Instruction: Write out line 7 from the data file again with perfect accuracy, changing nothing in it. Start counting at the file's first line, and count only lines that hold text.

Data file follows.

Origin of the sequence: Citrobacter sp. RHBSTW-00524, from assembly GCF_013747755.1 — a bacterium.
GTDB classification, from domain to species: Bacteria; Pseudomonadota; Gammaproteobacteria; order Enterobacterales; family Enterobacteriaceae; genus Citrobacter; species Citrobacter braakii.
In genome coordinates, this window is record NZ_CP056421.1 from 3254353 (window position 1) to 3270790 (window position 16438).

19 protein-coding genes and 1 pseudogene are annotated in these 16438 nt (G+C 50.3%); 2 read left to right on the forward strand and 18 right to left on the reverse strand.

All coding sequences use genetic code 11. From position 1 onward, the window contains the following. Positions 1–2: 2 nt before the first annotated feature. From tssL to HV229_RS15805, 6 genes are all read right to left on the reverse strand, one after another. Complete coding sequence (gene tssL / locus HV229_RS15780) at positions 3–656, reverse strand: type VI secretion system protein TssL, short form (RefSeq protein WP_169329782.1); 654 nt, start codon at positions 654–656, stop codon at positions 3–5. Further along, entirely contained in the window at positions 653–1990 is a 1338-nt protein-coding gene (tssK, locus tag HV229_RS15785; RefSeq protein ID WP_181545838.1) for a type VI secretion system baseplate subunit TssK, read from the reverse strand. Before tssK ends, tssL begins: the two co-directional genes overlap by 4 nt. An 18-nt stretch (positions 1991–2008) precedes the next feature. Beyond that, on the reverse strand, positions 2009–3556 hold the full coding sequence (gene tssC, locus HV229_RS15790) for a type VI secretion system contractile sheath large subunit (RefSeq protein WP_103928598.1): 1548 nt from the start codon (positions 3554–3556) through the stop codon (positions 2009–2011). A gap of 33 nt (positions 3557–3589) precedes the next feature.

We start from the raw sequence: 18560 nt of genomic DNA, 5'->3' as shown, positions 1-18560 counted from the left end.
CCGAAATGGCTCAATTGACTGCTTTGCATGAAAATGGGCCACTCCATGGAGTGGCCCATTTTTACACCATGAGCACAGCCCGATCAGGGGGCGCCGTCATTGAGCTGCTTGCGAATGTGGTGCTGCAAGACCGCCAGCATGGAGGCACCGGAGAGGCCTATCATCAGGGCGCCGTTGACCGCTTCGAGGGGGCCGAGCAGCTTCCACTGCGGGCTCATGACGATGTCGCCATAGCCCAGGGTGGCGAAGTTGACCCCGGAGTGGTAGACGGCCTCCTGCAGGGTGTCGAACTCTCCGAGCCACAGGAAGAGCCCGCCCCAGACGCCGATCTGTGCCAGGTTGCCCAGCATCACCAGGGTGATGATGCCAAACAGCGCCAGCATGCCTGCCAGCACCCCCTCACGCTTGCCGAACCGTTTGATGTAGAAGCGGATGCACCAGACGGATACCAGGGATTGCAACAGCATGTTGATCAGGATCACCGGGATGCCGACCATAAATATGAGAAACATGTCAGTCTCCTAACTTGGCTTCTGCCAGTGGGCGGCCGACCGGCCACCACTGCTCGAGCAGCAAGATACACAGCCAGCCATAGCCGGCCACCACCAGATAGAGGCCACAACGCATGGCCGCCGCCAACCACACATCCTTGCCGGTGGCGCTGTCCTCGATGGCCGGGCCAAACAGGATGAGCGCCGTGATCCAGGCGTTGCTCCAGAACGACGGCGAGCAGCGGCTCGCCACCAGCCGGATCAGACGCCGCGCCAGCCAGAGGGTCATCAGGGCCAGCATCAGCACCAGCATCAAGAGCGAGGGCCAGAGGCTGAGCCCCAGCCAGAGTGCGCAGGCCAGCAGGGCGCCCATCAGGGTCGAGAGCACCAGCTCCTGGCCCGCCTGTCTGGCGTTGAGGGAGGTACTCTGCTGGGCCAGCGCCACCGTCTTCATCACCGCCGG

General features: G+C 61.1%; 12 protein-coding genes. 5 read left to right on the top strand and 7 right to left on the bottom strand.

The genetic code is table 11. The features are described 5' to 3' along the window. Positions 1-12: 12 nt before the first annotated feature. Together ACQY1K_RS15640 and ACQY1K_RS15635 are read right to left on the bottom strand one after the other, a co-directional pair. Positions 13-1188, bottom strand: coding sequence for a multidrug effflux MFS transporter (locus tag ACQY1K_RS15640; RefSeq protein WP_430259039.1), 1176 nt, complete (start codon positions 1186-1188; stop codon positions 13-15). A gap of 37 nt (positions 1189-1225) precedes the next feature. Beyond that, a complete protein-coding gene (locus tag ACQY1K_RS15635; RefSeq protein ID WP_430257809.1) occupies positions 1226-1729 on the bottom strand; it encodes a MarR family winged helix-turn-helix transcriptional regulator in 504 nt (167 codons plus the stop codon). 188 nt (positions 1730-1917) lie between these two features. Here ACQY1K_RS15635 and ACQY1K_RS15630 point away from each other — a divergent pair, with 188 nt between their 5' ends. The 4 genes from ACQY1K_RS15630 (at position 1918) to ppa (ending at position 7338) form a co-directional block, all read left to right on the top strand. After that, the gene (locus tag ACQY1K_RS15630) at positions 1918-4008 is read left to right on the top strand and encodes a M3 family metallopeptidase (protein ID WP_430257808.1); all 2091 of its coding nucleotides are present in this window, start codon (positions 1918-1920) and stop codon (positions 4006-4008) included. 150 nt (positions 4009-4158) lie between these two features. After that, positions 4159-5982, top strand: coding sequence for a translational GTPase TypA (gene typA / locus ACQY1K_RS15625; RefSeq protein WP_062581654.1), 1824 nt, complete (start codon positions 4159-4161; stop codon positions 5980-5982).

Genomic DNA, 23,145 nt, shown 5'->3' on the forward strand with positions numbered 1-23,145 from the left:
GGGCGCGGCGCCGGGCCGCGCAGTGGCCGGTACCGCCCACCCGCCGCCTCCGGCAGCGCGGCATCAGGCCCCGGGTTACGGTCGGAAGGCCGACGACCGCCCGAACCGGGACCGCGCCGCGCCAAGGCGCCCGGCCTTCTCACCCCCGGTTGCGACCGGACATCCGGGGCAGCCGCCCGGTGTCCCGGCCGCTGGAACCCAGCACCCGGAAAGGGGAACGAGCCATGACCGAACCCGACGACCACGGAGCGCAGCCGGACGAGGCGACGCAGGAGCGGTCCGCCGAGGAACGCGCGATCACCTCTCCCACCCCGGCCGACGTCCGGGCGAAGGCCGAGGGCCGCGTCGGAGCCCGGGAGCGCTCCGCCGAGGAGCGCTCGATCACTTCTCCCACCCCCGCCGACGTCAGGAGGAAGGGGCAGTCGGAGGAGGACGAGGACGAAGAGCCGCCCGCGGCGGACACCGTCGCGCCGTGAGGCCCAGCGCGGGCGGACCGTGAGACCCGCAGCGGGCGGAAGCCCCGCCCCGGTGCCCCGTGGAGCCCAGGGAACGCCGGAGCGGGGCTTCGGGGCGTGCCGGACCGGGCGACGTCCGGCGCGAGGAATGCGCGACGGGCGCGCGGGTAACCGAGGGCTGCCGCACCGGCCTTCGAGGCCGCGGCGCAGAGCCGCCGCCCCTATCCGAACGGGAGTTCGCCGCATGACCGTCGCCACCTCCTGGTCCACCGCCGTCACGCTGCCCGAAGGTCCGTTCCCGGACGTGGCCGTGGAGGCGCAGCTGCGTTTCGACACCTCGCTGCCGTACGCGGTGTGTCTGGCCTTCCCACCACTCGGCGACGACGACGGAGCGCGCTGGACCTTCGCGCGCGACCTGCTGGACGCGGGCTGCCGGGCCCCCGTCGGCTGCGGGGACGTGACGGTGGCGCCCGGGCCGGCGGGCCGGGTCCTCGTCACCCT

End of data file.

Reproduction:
CCGAAATGGCTCAATTGACTGCTTTGCATGAAAATGGGCCACTCCATGGAGTGGCCCATTTTTACACCATGAGCACAGCCCGATCAGGGGGCGCCGTCATTGAGCTGCTTGCGAATGTGGTGCTGCAAGACCGCCAGCATGGAGGCACCGGAGAGGCCTATCATCAGGGCGCCGTTGACCGCTTCGAGGGGGCCGAGCAGCTTCCACTGCGGGCTCATGACGATGTCGCCATAGCCCAGGGTGGCGAAGTTGACCCCGGAGTGGTAGACGGCCTCCTGCAGGGTGTCGAACTCTCCGAGCCACAGGAAGAGCCCGCCCCAGACGCCGATCTGTGCCAGGTTGCCCAGCATCACCAGGGTGATGATGCCAAACAGCGCCAGCATGCCTGCCAGCACCCCCTCACGCTTGCCGAACCGTTTGATGTAGAAGCGGATGCACCAGACGGATACCAGGGATTGCAACAGCATGTTGATCAGGATCACCGGGATGCCGACCATAAATATGAGAAACATGTCAGTCTCCTAACTTGGCTTCTGCCAGTGGGCGGCCGACCGGCCACCACTGCTCGAGCAGCAAGATACACAGCCAGCCATAGCCGGCCACCACCAGATAGAGGCCACAACGCATGGCCGCCGCCAACCACACATCCTTGCCGGTGGCGCTGTCCTCGATGGCCGGGCCAAACAGGATGAGCGCCGTGATCCAGGCGTTGCTCCAGAACGACGGCGAGCAGCGGCTCGCCACCAGCCGGATCAGACGCCGCGCCAGCCAGAGGGTCATCAGGGCCAGCATCAGCACCAGCATCAAGAGCGAGGGCCAGAGGCTGAGCCCCAGCCAGAGTGCGCAGGCCAGCAGGGCGCCCATCAGGGTCGAGAGCACCAGCTCCTGGCCCGCCTGTCTGGCGTTGAGGGAGGTACTCTGCTGGGCCAGCGCCACCGTCTTCATCACCGCCGG